When Piper Curtis started playing Ultimate Frisbee as a high school student at Phillips Academy, she had no idea that the sport would take her to two World Championships. 

Curtis played as a member of the USA Ultimate Women's U24 National Team at the 2018 World Championships in Perth, Australia. The championships were held between Jan. 6 and Jan. 13. The USA women's team finished as undefeated world champions. 

"It was amazing," Curtis said. "The team was pretty awesome. I was pretty excited to play with them. It was by far the best team I have ever been on. They were just so good and even in practice playing against them, that was the bet Frisbee I have ever played. It was also awesome to get to know people form around the country that I'll probably see again playing later in life."

Curtis was a member of the U19 USA Ultimate Women's team in 2014 as well, who were also undefeated World Champions at the championship in Lecco, Italy.

It all started when a friend of hers suggested she try out for the Ultimate Frisbee at Phillips Andover Academy. Curtis was on the track team at the time and wasn't enjoying it very much, so she gave Ultimate a chance. 

"I liked it so I kept doing it," Curtis said. "It is kind of a fast-paced game like soccer, so I enjoyed that. There was definitely a challenge to it, with starting a new sport and learning to throw. It is not just throwing Frisbee in a park; it is an actual sport. There is tons of action, and it is a fast-paced game with lots of transitions."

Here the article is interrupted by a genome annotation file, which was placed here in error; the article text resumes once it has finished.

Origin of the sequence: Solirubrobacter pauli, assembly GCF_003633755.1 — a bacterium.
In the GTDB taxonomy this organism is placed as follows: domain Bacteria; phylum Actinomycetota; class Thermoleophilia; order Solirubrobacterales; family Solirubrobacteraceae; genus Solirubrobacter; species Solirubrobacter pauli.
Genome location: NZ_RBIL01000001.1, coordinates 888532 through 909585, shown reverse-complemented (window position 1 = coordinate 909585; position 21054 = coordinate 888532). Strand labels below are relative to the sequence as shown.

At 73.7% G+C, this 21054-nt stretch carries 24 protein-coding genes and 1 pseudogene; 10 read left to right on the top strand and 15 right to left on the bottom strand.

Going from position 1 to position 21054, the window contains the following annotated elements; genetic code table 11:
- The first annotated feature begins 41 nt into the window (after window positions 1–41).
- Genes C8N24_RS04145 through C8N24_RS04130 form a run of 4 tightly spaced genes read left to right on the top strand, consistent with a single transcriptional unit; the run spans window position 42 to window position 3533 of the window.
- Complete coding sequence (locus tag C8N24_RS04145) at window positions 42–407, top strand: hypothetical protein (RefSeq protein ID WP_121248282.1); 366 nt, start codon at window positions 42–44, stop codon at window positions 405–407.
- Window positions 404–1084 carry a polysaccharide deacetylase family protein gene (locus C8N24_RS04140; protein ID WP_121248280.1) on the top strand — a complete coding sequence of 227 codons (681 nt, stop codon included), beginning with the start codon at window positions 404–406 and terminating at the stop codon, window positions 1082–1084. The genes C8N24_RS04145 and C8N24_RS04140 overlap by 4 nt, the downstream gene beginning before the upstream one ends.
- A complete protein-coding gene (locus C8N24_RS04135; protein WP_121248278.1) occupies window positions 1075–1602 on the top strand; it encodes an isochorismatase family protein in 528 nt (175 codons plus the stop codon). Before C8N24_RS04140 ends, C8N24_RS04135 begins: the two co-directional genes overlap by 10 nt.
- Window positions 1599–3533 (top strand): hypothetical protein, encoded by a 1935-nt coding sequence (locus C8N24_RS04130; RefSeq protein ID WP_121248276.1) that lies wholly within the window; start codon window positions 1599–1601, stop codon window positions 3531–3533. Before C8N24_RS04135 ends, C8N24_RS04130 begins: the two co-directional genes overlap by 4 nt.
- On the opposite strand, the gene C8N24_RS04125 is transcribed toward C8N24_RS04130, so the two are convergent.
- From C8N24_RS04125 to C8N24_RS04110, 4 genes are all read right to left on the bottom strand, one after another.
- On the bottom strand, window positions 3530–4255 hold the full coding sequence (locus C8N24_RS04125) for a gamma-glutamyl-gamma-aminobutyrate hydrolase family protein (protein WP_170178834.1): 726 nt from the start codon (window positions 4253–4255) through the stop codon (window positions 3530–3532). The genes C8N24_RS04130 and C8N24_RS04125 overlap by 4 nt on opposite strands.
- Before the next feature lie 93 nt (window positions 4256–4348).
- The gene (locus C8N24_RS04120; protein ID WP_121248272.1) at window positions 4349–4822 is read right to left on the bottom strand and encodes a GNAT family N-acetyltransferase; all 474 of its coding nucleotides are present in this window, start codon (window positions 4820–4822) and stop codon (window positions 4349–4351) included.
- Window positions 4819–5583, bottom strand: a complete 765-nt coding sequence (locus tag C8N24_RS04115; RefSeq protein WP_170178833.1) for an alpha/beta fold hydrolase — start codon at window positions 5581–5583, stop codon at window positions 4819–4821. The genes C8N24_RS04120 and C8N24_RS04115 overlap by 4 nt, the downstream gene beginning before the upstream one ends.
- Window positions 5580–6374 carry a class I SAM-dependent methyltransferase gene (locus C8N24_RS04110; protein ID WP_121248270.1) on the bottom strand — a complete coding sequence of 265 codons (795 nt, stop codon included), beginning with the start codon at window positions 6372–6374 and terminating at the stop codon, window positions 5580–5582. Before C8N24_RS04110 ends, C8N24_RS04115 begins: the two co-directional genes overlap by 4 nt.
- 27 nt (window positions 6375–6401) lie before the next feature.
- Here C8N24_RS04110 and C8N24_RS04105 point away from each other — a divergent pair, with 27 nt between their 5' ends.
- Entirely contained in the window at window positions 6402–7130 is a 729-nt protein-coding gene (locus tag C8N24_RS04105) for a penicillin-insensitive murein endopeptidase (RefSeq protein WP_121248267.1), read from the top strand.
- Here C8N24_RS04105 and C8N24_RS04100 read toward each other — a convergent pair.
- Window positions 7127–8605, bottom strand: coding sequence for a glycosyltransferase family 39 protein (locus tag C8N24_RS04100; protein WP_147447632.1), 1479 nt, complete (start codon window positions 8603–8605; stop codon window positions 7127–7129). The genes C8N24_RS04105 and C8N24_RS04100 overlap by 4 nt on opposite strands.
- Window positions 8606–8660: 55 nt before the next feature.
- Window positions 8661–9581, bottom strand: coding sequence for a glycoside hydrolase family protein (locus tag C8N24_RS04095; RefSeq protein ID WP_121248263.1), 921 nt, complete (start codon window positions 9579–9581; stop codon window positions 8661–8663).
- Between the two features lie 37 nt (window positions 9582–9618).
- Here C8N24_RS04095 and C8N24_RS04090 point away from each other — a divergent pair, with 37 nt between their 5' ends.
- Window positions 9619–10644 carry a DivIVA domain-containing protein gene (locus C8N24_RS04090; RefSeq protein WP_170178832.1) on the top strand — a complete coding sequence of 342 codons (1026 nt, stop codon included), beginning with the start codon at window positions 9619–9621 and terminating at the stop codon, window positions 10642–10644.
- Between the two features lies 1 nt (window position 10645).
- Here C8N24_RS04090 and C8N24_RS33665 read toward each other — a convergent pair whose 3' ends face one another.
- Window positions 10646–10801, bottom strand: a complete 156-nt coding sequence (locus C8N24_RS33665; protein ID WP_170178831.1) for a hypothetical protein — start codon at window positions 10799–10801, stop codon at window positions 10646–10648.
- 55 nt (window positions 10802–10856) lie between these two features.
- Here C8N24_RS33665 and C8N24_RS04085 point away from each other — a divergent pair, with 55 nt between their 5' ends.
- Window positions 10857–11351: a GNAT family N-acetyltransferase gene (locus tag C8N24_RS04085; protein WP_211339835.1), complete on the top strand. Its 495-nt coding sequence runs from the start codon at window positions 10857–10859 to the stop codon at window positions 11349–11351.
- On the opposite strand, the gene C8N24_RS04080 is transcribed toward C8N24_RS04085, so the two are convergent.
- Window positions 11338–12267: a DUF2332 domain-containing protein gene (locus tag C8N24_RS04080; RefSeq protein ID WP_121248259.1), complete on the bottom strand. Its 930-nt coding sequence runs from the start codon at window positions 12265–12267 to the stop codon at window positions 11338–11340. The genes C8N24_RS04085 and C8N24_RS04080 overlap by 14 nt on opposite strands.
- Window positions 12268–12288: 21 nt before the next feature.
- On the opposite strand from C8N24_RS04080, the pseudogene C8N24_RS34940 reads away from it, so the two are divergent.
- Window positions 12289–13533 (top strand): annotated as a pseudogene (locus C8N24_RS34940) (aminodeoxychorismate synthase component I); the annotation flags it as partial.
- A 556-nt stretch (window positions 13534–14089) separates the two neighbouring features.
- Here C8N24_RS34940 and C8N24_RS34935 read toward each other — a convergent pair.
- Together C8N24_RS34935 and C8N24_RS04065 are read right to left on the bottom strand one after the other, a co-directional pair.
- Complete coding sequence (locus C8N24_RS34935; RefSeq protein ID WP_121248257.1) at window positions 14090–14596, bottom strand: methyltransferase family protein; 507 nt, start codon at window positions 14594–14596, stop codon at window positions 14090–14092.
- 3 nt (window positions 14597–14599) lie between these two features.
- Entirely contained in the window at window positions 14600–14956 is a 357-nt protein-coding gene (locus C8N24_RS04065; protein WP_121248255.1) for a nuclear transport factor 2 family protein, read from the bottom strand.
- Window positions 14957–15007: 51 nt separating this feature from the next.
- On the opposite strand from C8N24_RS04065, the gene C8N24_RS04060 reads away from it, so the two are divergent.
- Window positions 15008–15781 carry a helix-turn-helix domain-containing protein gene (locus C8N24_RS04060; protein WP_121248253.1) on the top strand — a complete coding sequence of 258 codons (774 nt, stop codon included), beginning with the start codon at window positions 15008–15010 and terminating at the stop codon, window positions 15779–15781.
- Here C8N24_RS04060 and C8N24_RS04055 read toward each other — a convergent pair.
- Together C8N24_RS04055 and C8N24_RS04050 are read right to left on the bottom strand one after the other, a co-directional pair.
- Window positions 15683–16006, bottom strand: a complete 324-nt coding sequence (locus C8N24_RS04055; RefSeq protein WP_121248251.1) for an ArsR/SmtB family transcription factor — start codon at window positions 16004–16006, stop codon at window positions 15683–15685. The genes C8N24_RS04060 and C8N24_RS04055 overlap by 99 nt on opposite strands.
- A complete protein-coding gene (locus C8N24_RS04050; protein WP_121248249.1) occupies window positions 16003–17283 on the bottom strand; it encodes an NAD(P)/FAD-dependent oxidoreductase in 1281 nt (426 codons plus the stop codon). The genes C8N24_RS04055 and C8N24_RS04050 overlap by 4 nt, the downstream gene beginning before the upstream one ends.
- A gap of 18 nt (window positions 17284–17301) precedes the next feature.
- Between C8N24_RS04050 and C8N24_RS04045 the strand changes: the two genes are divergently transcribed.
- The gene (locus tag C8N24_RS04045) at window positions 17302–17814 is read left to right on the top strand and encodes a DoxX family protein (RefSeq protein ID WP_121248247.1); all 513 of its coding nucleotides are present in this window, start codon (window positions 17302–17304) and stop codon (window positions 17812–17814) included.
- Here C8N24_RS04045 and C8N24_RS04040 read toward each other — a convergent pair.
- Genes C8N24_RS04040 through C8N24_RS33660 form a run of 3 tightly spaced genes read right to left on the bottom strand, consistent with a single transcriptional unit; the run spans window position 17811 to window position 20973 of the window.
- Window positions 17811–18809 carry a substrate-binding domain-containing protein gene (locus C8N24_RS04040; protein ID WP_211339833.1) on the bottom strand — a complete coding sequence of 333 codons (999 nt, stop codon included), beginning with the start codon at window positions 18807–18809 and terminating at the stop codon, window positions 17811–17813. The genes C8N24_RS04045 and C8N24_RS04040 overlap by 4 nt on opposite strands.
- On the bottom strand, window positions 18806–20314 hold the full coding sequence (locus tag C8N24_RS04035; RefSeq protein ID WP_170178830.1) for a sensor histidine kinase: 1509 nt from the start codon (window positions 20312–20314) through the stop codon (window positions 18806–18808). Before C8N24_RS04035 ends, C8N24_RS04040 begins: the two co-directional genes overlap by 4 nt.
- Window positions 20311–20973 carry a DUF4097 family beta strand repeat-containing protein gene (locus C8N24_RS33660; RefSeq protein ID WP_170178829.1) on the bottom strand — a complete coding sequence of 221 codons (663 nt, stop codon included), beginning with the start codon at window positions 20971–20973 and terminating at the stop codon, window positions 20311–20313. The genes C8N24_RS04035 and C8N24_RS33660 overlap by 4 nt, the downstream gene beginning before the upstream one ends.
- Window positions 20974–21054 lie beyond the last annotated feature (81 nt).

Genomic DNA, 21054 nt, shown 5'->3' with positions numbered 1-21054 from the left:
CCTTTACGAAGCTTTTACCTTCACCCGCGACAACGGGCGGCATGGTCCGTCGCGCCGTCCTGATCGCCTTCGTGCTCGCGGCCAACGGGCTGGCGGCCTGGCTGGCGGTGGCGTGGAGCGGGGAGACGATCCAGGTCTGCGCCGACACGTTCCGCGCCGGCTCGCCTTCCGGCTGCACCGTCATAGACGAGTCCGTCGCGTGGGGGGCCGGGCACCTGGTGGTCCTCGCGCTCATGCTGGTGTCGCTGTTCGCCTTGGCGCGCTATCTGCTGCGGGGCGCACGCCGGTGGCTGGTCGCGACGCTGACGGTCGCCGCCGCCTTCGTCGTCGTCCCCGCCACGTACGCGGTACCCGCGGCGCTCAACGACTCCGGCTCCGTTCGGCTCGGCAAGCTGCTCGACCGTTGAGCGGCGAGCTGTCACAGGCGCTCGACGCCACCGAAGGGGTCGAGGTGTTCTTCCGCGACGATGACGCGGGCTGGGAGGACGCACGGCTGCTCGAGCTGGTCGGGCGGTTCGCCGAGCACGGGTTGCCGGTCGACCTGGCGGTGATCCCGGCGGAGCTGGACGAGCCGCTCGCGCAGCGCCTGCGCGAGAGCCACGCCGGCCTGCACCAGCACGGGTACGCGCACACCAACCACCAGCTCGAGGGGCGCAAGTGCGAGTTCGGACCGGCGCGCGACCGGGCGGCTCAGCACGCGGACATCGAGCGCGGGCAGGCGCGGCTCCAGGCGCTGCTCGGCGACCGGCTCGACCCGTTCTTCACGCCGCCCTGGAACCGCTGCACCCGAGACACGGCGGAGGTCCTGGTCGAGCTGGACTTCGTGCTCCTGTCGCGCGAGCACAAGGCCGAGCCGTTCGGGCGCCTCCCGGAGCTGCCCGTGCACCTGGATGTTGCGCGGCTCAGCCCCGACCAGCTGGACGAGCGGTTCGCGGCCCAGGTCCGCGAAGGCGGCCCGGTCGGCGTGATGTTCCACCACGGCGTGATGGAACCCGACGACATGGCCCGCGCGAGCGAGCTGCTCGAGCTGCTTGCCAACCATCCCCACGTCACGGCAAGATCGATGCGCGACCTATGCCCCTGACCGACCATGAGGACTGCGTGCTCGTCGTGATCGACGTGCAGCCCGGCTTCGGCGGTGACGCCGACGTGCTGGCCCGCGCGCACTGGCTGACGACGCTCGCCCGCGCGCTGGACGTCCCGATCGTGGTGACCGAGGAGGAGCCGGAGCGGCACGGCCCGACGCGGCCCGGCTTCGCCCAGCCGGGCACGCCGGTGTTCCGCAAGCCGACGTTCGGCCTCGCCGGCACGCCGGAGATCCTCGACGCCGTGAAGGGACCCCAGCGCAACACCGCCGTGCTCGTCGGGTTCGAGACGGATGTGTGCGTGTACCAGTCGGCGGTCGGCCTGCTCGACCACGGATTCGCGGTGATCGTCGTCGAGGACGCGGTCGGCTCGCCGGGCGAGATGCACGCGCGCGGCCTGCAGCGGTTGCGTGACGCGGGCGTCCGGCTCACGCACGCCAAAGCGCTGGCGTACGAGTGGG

There are two main positions on an ultimate team, handlers and cutters. Handlers are the team members who throw the Frisbee, and cutters are the players who run to stay open and catch the disk. Curtis plays as a cutter. 

Despite her experience with the sport in high school, Curtis didn't initially plan to keep playing at Dartmouth College, and started out playing soccer. A friend persuaded her to try out for the Frisbee team.

"It started to get really fun," Curtis said. "When I got to college I really liked the community around the team. It really kept me in."

Curtis says people still ask her what Ultimate is. She says part of the fun is spreading word about the sport. The International Olympic Committee recognized the World Flying Disk Federation as a legitimate sport organization in the summer of 2015, which means that Ultimate could one day be an Olympic sport. 

Curtis plans to graduate from the Thayer School of Engineering at Dartmouth College this spring as a bio-mechanical engineer. She isn't sure where her degree will take her next, and due to a reoccurring ankle sprain injury, may take some time off from playing Ultimate. She says the sport is a great way to meet new people, however. Curtis also said that she would be open to coaching the sport in the future. 

"I am very grateful to all of the coaches I have had," Curtis said. "If I could bring other people into the sport and give them some of the coaching I have gotten, that would be pretty rewarding I think."

Follow Kelsey Bode on Twitter @Kelsey_Bode.

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